AVIS-IBIS

Birds of Indian Subcontinent

Breeding biology of two sympatric coots with contrasting conservation status: Capsule Red-knobbed Coots Fulica cristata and Common Coots Fulica atra have similar breeding biology except in chick survival, which was significantly lower in Red-knobbed Coots

Publication Type:Journal Article
Year of Publication:2008
Authors:Varo, N
Journal:Bird Study
Volume:55
Date Published:2008
ISBN Number:0006-3657
Keywords:Fulica, Fulica atra, Fulica cristata, Rallidae, Spain
Abstract:Aims To provide information on the breeding biology of Red-knobbed Coots in Spain and to compare this with similar data for Common Coots. Methods During two consecutive breeding seasons, clutch size, egg size, brood size and chick survival of Red-knobbed and Common Coots were studied in nearly all of the lagoons in which Red-knobbed Coots were breeding. Results Clutch size was similar in the two species. Egg volume varied between years within species. Both species had similar brood sizes but chick survival differed significantly, being lower in Red-knobbed Coots (36% and 55% in 2002 and 2003, respectively) than in Common Coots (93% and 91% in 2002 and 2003, respectively). The number of fledglings per pair was lower in Red-knobbed Coots (0.9 and 2.1 in 2002 and 2003, respectively) than in Common Coots (2.2 and 3.0 in 2002 and 2003, respectively). Conclusion The disparity in productivity between Red-knobbed and Common Coots in the lagoons of southern Spain is mainly due to differential chick survival rates. These differences could be the key factor that has led to their currently different conservation status in Spain.Aims To provide information on the breeding biology of Red-knobbed Coots in Spain and to compare this with similar data for Common Coots. Methods During two consecutive breeding seasons, clutch size, egg size, brood size and chick survival of Red-knobbed and Common Coots were studied in nearly all of the lagoons in which Red-knobbed Coots were breeding. Results Clutch size was similar in the two species. Egg volume varied between years within species. Both species had similar brood sizes but chick survival differed significantly, being lower in Red-knobbed Coots (36% and 55% in 2002 and 2003, respectively) than in Common Coots (93% and 91% in 2002 and 2003, respectively). The number of fledglings per pair was lower in Red-knobbed Coots (0.9 and 2.1 in 2002 and 2003, respectively) than in Common Coots (2.2 and 3.0 in 2002 and 2003, respectively). Conclusion The disparity in productivity between Red-knobbed and Common Coots in the lagoons of southern Spain is mainly due to differential chick survival rates. These differences could be the key factor that has led to their currently different conservation status in Spain.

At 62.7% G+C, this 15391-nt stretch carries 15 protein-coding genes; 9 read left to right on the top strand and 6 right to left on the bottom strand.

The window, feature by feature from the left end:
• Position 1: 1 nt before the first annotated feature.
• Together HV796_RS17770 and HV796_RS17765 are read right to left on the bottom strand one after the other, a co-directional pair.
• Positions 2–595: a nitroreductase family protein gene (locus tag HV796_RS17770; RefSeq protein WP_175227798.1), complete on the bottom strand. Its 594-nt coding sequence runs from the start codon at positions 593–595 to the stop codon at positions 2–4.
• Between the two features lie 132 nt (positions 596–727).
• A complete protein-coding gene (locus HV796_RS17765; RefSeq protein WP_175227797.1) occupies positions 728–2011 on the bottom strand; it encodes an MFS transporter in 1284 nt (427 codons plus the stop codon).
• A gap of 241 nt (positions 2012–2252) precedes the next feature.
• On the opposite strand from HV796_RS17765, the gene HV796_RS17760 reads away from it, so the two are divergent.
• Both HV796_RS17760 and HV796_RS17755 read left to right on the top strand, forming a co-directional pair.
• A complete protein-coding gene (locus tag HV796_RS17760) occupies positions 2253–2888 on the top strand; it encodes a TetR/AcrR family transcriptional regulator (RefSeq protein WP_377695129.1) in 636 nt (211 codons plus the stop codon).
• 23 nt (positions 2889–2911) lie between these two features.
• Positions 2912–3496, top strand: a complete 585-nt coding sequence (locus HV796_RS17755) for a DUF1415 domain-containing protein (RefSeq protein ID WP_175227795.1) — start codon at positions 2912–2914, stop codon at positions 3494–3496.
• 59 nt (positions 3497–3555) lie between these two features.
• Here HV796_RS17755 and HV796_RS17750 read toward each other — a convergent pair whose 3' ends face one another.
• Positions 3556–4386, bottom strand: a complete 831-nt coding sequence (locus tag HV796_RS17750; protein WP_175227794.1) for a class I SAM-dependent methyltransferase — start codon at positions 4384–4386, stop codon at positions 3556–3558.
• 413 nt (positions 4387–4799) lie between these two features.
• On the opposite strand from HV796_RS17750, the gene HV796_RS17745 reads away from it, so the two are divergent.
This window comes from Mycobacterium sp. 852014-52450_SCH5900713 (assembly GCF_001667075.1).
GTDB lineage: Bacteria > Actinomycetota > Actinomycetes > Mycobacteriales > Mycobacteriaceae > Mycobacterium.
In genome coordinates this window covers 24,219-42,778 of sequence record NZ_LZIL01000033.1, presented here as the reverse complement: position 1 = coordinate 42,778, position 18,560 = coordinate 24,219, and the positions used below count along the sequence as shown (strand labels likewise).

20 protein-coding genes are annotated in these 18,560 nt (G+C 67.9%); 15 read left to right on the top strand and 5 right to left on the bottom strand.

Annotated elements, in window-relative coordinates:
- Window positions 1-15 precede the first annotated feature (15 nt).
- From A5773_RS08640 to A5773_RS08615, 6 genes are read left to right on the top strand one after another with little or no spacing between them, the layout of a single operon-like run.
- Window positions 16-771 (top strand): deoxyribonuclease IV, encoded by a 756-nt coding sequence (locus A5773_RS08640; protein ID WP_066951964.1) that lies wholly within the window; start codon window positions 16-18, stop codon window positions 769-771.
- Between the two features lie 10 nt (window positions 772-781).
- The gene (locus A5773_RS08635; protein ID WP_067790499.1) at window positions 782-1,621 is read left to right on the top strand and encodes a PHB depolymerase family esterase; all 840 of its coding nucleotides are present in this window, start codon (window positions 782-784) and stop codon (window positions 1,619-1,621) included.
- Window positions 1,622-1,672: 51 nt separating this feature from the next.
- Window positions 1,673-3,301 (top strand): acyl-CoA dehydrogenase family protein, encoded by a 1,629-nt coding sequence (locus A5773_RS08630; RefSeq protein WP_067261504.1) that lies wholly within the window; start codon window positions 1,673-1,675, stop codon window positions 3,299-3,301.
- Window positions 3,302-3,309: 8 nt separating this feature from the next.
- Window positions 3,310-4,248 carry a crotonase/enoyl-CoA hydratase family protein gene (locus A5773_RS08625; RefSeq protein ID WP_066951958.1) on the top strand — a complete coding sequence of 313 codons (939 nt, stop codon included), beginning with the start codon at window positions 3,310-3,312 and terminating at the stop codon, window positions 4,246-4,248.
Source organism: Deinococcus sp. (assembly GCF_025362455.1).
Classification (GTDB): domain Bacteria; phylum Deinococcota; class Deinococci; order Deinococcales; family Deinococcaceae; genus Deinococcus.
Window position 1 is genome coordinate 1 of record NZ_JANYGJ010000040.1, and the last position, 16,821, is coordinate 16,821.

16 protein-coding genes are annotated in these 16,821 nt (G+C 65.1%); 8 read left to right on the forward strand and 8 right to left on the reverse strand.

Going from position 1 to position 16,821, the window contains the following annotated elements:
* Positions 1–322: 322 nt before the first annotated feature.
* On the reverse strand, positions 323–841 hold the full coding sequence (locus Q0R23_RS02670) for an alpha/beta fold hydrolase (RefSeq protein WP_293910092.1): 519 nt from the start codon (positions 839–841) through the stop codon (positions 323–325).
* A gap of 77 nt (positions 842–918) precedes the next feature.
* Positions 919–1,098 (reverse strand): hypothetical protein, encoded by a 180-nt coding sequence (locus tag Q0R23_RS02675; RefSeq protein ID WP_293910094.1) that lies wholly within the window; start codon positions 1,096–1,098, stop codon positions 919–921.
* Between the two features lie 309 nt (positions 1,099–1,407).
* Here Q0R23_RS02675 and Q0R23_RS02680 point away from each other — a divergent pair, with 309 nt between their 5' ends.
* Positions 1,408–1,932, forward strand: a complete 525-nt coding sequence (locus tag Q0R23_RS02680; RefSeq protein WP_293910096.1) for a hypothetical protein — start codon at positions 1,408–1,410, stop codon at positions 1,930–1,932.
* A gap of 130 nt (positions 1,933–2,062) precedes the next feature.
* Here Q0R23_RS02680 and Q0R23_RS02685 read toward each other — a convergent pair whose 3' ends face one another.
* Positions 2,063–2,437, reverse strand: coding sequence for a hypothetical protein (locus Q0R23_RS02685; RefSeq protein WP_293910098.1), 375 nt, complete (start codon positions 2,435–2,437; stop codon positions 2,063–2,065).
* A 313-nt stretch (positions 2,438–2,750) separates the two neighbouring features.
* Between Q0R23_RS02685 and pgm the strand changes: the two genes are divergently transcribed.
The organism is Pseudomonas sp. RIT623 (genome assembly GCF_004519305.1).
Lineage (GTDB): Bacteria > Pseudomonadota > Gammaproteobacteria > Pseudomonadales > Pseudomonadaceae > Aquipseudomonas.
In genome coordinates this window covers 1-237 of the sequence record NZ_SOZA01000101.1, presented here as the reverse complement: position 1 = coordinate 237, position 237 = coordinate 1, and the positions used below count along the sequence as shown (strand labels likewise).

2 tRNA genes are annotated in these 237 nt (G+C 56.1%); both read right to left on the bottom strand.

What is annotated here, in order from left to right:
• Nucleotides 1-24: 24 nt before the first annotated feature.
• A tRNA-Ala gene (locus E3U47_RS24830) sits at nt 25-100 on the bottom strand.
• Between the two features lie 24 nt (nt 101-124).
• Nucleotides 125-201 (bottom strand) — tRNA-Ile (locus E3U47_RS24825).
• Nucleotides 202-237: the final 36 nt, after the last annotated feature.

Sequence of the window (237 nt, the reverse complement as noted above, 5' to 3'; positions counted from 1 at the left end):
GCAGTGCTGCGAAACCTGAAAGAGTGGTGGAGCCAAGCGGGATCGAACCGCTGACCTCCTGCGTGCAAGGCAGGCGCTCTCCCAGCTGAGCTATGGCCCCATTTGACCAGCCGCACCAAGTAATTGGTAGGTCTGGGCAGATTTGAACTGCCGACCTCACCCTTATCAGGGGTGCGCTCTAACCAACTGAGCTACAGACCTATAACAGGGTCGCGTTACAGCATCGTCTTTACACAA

URL:http://www.tandfonline.com/doi/abs/10.1080/00063650809461537
Scratchpads developed and conceived by (alphabetical): Ed Baker, Katherine Bouton Alice Heaton Dimitris Koureas, Laurence Livermore, Dave Roberts, Simon Rycroft, Ben Scott, Vince Smith